What do you want at work?
Who doesn’t want to be rewarded at work? We all want to use our skills and talents and be paid for it. What kind of “payment” we like depends on what we value. We need money to live on, and some people want put their hands on as much of it as possible. That’s what they value.
Once the bills are paid, other people care more about intangible things. What do you want more of? Time off? Freedom from micromanagement? How about picking new equipment for your department? Be clear about what you value, so you know what to aim for.
Getting more of what you want is easier when your boss thinks highly of you. Employers are like other people. They worry about money, how to make payroll in these days of economic anemia and increased competition. After that, what they value depends on their needs and personality.
How do you get what you want?
The first secret to becoming appreciated and rewarded at work is to figure out what management values. If you are lucky, the practice owner will tell you what’s important.Think about what questions they ask at job interviews. Pay attention at staff meetings and read the employee handbook. Well-run practices get everyone headed in the same direction by communicating their goals and values clearly.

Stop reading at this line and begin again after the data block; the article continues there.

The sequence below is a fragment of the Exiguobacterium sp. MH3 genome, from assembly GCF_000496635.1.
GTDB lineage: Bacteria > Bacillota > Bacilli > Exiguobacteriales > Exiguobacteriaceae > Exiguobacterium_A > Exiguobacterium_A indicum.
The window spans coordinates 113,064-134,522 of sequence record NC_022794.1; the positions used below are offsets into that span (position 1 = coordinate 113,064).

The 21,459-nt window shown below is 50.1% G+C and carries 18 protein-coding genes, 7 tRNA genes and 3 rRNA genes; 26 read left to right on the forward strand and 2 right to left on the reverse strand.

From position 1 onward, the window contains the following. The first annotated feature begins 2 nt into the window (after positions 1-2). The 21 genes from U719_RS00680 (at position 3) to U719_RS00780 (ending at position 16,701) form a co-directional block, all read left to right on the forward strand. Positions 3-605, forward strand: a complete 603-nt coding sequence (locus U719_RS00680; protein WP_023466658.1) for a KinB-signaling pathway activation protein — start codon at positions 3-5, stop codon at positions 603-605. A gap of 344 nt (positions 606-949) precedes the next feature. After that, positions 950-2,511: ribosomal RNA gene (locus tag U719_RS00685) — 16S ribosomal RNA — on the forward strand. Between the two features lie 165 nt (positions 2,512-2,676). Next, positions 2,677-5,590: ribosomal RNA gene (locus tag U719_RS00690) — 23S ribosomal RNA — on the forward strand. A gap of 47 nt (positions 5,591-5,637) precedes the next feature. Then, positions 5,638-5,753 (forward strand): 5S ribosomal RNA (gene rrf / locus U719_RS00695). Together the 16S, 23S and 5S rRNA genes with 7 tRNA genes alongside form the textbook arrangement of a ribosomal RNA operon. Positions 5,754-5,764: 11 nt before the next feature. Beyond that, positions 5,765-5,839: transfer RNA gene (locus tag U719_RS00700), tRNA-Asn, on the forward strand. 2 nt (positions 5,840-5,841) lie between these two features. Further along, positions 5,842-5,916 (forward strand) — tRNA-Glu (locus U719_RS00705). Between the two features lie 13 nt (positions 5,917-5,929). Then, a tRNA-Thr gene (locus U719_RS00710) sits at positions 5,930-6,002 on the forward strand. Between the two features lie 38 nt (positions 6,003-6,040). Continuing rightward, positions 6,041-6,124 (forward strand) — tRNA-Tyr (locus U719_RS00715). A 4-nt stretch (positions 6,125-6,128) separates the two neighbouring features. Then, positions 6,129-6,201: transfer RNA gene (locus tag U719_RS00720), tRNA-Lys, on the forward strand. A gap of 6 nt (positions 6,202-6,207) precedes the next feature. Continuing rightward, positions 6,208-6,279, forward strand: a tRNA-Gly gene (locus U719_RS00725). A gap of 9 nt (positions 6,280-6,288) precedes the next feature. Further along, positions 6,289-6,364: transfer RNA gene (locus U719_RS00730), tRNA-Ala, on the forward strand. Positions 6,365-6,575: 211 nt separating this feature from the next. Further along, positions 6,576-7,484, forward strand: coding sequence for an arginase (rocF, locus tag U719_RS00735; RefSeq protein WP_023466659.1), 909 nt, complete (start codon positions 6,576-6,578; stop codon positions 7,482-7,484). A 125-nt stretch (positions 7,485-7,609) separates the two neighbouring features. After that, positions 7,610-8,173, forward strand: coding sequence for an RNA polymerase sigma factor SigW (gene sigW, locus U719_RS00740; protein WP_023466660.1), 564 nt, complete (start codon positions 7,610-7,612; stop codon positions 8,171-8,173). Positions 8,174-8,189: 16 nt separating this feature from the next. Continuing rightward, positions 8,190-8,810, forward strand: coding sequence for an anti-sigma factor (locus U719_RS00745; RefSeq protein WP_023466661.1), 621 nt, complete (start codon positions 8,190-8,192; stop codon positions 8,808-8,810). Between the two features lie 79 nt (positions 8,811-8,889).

In addition to what your organization says, gather your own information. If you aren’t used to thinking this way, other people’s desires seem mysterious. Actually you can tell a lot by observation.
Your boss may be highly organized but not good with people. She may have ideas to improve the practice but not enough hours to develop them all. Study the leaders. What do they talk about? Who gets the biggest bonus or the most interesting assignments? See not only what is rewarded but what might be rewarded if someone like you could do it.
Once you have a few ideas about what the leaders, especially your immediate boss, value, the second secret is to assess what you are good at. This is easier than it seems. When we have a gift or skill that is a part of us, we often can’t see it. We tend to remember what we work hard to learn and overlook what comes as second nature. Ask your friends how they see you. Think about what coworkers ask you to do. Their view of your strengths may surprise you, but in their feedback are the answers to the question, “What are you good at?”
The third secret to getting what you want at work is, notice what’s not being done and fill in the gap. Remember the boss who has great ideas but not enough time? Offer to take on a project that you’d be good at, especially if it will help the practice’s bottom line. For example, if you always have the latest gadget, volunteer to research cell phones for the office. When you present your research, show how following your recommendation will make work easier and more efficient, as well as save money over time. You may want to start small with a tip on how to use current equipment in a new way. If you can quote something your boss said or a line from the last office memo, so much the better. It shows you heard what was needed and stepped up. If you give your boss what she wants and needs, she’s likely to do the same for you. Time off, here you come!
Question: When were you successful at getting more of what you want at work? Tell us how you did it.